I never did do the interviews I was hoping to do with the other workers. I guess that’s how things work out sometimes. Everything’s so chaotic and there are so many multiple schedules going on that it’s just very hard to predict what’s going to be possible, even in a month.

Lots of photos in my Flickr photostream, in case you’ve missed them.

Waking the Warriors

11 February 2009

Tuesday, 10 February.

I’ve been slightly feverish and zoned out yesterday and today; getting better this evening. “The Friburgo Lurgy” Paul calls it and says this happens often, something to do with the constant weather and temperature changes here. It doesn’t seem to be anything serious, though it’s the sickest I’ve been for a year or so.

It’s mostly annoying because I’ve lost a couple of days mostly holed up inside the house (except for a trip to town yesterday when I really did feel like I was on another planet, could hardly keep my eyes open) and now my time here is running out. We’re down to counting days.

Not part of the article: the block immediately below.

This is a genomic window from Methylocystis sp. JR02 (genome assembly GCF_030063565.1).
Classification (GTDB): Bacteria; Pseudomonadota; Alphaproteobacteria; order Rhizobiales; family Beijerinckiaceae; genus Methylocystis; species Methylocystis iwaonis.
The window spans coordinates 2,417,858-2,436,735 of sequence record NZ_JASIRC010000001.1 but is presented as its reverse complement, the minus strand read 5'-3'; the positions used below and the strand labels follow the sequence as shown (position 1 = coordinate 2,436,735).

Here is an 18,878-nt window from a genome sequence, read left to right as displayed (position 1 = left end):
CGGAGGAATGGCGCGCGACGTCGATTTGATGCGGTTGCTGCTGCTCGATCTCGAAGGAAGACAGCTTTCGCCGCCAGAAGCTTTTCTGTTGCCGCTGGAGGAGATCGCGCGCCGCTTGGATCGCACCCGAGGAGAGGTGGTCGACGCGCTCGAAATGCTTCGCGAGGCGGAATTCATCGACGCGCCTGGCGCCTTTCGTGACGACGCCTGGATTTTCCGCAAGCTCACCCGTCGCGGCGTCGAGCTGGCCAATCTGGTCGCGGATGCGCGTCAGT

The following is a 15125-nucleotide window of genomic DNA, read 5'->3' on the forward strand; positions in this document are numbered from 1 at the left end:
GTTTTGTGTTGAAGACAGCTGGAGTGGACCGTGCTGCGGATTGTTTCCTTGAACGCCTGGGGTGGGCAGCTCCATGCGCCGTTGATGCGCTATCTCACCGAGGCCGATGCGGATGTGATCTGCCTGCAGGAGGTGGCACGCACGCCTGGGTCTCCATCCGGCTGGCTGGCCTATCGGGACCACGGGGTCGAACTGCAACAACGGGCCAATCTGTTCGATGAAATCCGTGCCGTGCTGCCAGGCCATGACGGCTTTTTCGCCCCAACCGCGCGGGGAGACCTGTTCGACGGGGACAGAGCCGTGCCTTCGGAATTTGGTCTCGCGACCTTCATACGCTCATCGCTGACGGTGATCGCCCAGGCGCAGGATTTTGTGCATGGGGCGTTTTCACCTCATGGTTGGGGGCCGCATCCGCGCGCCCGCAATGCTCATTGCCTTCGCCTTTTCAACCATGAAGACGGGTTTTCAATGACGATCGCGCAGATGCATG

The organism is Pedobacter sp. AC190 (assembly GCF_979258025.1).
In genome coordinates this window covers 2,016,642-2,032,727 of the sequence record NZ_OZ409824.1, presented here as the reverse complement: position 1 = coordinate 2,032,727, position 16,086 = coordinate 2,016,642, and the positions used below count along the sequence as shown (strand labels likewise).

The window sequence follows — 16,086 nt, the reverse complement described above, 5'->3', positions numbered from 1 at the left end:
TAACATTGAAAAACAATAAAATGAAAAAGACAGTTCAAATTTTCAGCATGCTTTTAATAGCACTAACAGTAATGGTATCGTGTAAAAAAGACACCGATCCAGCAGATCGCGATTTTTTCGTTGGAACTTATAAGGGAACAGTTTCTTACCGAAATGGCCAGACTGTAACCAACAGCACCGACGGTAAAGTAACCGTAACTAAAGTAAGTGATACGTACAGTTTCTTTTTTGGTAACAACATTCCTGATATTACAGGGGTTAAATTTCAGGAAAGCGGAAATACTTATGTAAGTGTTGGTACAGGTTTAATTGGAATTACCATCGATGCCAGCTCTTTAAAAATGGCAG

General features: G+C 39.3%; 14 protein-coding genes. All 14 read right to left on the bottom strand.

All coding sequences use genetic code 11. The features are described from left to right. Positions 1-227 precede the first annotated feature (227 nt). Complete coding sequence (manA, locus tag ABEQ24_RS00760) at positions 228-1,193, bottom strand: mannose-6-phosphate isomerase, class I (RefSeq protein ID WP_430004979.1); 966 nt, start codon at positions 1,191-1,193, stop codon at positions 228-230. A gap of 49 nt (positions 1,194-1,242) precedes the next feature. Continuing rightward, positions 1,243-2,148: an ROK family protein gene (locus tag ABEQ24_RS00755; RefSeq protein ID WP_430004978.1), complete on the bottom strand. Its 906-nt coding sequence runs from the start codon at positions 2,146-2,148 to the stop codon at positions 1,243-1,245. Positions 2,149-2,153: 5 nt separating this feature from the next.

Paul finally heard from the pastor in Belo Horizonte where he’ll be preaching on Friday, and they’re happy for me to come. That means I get to see Paul present his youth seminar, which he calls Despertem Os Guerreiros (“Waking the Warriors”). He’s been getting speaking invitations to present this for the last year or so and it’s a large part of his wider vision for what he wants to do in the future.

We’ll be travelling by long-haul bus, which I’m not especially looking forward to. But it will be an experience.

Tomorrow (Wednesday) we have a church evening service, which will be my last here. Then we leave Friburgo on Thursday afternoon (only two days away!) to take the bus to Rio (a couple of hours), then take an overnight bus (about six hours) to Belo. Then Paul does his thing, then we take the bus back to Rio, and on Tuesday afternoon I fly back to New Zealand.

So soon. I’m still not ready for goodbyes.